2021 Trends That Died Faster Than They Started

Another year is over, blah blah blah and all that "Auld Lang Syne"-y stuff. Looking back on the year's top trends, you're sure to find plenty of fads that killed it at first, then immediately died out. By definition, a fad pretty much has the lifespan of a mayfly, and they're getting shorter all the time. As one NPR headline put it, "The End Of Trends: If It's Hot, It's Over." The accompanying article was published in 2011, and it seems the trend cycle hasn't gotten any longer in the past decade.

The way we see it is, a trend starts when all the cool kids start doing something, but by the time the rest of us notice, the attention kind of kills the cool factor and it's on to the next new thing. Of course, there are some trends that meet an untimely end due to the fact that they are uncomfortable, silly-looking, or just plain dangerous as others just get so overplayed they fall victim to their own popularity. As the year comes to a close, let's bid a final farewell to the following 2021 trends, some of which you may have already forgotten about.

An ubiquitous commercial killed this viral hit

In June, a country musician who'd never really hit it big, according to Esquire, came up with a catchy little ditty and posted it on TikTok, complete with footage of his kids doing a dance they'd made up to accompany it. The song and dance soon went viral, which was all well and good, but the fact that "Fancy" name-dropped Applebee's led to the chain in question buying the rights to use it. The resulting commercial went into super-heavy rotation, particularly on ESPN, and five minutes later people were heartily sick of the song (via YouTube).

This TikTok challenge resulted in stiff legal penalties

TikTok challenges play off the fact that their intended audience has little fear of mortality or even injury — who else would climb a milk crate mountain or hold their breath until they blacked out? Participants in the "Devious Licks" school vandalism challenge, though, may face consequences they really can't ignore (via CNN). As per Suncoast News Network, SweetwaterNow, and other media sources, many school districts are not only expelling students but filing criminal charges with penalties ranging from steep fines to jail time. When things get real, the fun is definitely over.

A tragedy made #VanLife a lot less aspirational

2021 looked like the year #VanLife would really take off. It was a popular pandemic fantasy, and in April the van-dwelling epic "Nomadland" took home the Best Picture Oscar (via Los Angeles Times). Things took a dark turn in August, though, when popular #VanLife Instagrammer Gabby Petito went missing, and darker still when her body turned up, allegedly murdered by travel partner and fiancé Brian Laundrie. When CNN and Rolling Stone detailed at length the domestic abuse that's sometimes a byproduct of the van-dwelling lifestyle, the romance of the open road lost much of its luster.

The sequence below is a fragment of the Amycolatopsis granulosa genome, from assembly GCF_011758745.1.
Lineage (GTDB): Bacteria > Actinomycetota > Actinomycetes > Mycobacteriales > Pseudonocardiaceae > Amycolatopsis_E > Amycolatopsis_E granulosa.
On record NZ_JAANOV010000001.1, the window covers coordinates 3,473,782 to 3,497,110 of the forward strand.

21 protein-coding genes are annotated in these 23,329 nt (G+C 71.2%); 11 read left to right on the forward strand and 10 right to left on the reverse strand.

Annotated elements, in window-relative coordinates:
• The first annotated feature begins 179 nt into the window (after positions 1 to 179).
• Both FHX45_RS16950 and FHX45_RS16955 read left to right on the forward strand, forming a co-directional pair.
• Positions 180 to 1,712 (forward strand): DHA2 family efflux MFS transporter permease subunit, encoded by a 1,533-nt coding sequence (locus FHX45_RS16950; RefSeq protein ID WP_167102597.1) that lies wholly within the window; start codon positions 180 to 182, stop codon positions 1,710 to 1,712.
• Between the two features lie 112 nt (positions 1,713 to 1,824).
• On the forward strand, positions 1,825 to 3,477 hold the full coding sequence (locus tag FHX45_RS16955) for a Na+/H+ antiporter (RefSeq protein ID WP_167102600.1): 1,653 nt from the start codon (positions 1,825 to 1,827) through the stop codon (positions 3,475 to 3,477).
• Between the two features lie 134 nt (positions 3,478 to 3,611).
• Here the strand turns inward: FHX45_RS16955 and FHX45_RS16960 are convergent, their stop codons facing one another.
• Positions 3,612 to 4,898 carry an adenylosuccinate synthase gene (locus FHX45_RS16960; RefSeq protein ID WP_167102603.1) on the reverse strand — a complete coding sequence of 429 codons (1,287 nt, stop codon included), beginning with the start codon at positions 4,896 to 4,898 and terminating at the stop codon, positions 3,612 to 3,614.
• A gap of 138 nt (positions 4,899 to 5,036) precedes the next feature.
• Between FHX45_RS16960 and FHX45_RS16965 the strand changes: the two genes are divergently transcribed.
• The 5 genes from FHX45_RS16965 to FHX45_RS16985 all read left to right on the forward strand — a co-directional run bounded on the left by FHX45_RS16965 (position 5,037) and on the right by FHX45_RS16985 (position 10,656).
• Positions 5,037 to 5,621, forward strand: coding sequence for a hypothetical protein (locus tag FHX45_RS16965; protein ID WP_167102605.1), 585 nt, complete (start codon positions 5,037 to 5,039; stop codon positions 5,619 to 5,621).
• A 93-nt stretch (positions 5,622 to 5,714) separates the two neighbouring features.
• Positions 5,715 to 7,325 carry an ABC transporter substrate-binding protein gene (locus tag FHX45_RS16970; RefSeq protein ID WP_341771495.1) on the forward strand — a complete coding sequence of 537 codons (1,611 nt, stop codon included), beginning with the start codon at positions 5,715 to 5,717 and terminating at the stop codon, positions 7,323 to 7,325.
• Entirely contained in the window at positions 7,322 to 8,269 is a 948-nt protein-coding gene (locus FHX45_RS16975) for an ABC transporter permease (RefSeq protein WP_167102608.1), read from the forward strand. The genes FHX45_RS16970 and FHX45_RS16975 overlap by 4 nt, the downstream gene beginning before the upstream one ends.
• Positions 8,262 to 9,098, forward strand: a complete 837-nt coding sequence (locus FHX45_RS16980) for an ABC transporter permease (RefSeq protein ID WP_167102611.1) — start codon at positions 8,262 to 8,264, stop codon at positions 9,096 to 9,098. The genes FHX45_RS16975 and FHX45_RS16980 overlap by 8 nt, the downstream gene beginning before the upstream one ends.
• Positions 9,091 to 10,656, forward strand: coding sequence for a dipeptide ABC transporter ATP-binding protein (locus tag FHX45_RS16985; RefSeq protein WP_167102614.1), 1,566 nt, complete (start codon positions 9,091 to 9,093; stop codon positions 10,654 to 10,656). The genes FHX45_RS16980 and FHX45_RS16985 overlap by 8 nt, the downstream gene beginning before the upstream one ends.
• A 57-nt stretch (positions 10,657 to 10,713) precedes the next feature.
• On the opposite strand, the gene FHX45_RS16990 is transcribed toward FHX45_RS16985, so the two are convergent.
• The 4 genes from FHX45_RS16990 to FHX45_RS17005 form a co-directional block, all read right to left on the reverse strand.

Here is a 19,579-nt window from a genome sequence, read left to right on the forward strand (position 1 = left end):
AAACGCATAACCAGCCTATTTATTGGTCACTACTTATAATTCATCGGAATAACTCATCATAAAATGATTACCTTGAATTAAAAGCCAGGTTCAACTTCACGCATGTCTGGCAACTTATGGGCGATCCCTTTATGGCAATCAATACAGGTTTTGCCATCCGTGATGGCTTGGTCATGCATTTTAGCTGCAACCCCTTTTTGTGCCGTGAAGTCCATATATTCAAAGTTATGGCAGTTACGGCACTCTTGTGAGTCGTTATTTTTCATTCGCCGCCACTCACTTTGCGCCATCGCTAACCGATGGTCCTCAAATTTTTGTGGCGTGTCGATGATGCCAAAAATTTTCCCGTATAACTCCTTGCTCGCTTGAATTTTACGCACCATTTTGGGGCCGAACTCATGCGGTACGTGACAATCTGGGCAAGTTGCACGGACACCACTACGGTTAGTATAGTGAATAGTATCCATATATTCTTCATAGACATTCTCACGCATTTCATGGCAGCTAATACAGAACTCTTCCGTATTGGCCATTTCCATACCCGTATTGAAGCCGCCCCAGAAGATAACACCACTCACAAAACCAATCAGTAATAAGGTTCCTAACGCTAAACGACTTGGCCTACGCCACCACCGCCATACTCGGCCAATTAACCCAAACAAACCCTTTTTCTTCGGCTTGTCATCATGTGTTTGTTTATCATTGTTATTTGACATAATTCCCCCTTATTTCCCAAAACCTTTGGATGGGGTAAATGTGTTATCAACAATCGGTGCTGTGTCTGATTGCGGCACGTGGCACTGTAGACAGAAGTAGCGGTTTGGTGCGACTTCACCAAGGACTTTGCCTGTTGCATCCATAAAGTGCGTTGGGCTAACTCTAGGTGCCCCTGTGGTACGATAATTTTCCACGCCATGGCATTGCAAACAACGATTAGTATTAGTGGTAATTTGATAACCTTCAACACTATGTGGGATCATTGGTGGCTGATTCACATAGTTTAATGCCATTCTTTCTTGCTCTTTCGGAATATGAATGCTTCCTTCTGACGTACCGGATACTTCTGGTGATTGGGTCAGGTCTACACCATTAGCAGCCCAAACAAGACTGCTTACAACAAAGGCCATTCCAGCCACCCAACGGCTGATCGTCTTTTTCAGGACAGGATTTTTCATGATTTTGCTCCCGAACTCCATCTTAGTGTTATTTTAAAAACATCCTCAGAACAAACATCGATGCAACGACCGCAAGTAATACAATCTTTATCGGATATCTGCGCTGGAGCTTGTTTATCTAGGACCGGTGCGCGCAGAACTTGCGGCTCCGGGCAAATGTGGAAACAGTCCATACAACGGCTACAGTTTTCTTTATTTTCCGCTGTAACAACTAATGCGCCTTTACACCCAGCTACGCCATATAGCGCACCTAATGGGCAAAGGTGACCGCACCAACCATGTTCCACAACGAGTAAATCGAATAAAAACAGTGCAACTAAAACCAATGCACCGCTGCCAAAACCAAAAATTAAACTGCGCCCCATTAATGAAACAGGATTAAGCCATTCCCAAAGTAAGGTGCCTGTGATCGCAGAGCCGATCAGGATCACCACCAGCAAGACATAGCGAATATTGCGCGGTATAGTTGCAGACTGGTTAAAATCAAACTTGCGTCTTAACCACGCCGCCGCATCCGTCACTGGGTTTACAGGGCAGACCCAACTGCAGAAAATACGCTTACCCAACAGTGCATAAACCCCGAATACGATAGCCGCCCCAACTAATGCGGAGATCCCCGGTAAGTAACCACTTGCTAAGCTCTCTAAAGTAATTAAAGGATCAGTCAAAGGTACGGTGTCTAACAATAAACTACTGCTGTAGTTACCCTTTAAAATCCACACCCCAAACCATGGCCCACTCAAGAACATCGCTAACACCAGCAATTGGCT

Americacore seemed to peak around the 4th of July

In early summer, self-aware TikTokers came up with a fun new parody. Videos tagged with #Americacore and similar hashtags were generally seen to be poking fun of the fetishizing of other cultures, particularly East Asian ones, by applying this same OTT appreciation to life in the good ol' U.S. of A. There was also some giggling at our silly American ways (it's okay to giggle if you're one of the silly Americans), but Americore pretty much peaked over the summer and began a slow fadeout once the point had been made.

Body part tchotchkes didn't really have legs

According to home décor/lifestyle magazine Lonny, two of 2021's most flash-in-the-pan design trends were inspired by the female human body -– buck naked, as it were. One of these pieces was just that, a ceramic butt that was used as a vase. While butt vases were hot hot hot over the first part of the year, they've pretty much, er, bottomed out over the past six months. Nudie torso candles, made popular by body positive Instagrammers, were also on fire as the year began, but those have been sputtering out since April.

Skin-baring knitwear never made much sense

One of 2021's odder clothing phenomena was that of cut-out knitwear. It may have started with the Serita dress by Cult Gaia, which is a halter/sweater dress mashup. This viral fashion sensation inspired numerous knockoffs — tops as well as dresses — all cut to expose large amounts of skin. PureWow speculates that the trend arose by combining 2020's comfortwear trend with 2021's desire to glam things up a bit, but they say it's already dying out. No surprise there, considering this was a garment that overheats half your body while the other half hangs in the breeze!